In it, but not of it. TPM DC
But the senators on either side of the public option divide saw things differently.
Sen. Ben Nelson (D-NE) told reporters Obama's presentation was only persuasive to those who have already decided to vote for the bill. "I think he was...for those who have made a decision to be supportive, I think he was persuasive," Nelson said.
"My position has not changed at all," said Sen. Roland Burris (D-IL). "I've compromised from a single payer, to a strong public option with Medicare plus five, to now a negotiated bill with an opt out. So I've made my moves."
Burris went on: "I sent word, some time ago, back to the president that if the bill comes up and they need sixty votes and there's not a public option in it, it's always been my position that I would not support a bill that does not have a public option in it."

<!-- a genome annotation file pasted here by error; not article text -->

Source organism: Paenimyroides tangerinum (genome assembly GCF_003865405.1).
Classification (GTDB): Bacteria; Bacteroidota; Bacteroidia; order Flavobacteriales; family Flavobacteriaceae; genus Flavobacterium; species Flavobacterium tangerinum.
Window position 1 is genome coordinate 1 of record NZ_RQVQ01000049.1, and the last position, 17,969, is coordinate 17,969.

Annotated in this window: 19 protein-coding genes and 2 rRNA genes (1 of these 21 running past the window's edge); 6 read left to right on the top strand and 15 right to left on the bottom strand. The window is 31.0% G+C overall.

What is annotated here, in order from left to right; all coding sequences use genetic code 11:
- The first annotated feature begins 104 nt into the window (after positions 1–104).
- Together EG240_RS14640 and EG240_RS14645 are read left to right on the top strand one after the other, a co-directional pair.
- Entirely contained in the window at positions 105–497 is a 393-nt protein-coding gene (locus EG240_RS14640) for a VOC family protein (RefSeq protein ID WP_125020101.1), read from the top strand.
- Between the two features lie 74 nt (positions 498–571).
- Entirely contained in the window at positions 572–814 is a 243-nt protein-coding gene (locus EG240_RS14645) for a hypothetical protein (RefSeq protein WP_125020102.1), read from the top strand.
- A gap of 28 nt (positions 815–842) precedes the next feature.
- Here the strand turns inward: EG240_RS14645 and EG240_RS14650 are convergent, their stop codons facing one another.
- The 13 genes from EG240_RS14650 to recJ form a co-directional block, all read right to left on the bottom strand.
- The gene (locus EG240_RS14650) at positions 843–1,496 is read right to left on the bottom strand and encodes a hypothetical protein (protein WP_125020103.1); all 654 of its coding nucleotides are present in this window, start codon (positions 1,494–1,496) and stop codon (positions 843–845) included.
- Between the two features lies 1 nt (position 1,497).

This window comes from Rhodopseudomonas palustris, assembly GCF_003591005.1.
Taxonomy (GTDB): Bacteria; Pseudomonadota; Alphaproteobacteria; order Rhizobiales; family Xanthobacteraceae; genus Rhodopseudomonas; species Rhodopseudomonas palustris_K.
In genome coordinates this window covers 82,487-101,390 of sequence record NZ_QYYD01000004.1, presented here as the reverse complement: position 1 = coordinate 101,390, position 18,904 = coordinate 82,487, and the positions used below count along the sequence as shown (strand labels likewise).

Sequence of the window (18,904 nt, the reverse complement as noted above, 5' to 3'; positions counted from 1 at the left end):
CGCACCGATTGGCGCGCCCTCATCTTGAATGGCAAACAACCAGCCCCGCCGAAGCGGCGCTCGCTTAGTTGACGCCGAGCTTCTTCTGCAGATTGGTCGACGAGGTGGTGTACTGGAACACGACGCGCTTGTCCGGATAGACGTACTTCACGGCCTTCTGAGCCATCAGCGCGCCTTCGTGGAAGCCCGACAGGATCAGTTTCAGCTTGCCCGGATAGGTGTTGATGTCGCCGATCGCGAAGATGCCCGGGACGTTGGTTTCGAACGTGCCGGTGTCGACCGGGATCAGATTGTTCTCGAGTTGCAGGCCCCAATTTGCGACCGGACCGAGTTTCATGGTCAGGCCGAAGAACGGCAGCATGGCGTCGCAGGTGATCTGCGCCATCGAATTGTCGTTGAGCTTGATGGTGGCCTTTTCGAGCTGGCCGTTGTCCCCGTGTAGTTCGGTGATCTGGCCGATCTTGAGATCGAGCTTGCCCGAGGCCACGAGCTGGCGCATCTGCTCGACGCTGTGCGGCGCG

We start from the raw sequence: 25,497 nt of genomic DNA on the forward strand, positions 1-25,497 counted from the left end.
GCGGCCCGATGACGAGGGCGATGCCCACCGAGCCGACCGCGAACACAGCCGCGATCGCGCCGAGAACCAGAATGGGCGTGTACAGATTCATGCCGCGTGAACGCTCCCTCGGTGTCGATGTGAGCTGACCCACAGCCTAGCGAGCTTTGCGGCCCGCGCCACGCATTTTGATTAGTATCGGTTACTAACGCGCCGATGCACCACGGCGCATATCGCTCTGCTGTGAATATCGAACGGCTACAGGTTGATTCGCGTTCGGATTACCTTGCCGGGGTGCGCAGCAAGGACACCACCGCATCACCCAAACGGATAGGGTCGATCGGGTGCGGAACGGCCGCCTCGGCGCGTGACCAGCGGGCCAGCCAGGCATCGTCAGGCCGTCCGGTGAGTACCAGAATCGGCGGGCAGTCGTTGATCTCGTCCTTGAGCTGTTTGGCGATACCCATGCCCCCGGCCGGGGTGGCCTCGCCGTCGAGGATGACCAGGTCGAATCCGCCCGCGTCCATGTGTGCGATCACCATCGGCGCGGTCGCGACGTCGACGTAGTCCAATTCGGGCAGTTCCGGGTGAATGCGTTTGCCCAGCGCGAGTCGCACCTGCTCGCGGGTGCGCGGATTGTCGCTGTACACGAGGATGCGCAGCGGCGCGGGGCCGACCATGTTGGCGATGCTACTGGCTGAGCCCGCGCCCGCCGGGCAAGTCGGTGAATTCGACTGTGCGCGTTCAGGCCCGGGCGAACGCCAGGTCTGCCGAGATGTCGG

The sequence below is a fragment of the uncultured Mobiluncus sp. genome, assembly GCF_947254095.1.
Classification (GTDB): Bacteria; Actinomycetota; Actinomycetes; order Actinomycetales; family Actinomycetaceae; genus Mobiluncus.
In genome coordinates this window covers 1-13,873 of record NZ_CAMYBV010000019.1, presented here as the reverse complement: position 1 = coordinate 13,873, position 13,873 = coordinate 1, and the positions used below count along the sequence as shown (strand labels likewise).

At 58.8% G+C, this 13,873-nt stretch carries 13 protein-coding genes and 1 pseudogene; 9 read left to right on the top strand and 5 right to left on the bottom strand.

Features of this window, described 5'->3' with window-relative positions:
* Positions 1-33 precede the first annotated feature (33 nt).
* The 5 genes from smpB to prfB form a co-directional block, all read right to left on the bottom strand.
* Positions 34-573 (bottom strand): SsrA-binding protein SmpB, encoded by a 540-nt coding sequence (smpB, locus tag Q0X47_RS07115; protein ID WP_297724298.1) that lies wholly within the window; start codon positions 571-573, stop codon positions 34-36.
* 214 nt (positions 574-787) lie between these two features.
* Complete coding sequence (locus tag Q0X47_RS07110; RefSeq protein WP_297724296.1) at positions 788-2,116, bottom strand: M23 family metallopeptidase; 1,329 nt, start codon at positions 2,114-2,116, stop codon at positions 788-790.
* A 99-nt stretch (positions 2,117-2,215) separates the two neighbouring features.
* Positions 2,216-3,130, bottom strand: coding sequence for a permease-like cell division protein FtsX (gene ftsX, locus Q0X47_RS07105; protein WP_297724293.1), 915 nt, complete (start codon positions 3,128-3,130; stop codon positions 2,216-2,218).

I asked Sen. Frank Lautenberg (D-NJ), a Senate veteran who's supportive of the bill whether he thought the President had moved anybody off the fence. "I think there's a lot of pressure building on those who are on the other side of...this issue," he told me. "And I think that, hopefully, they will see the ultimate value in this."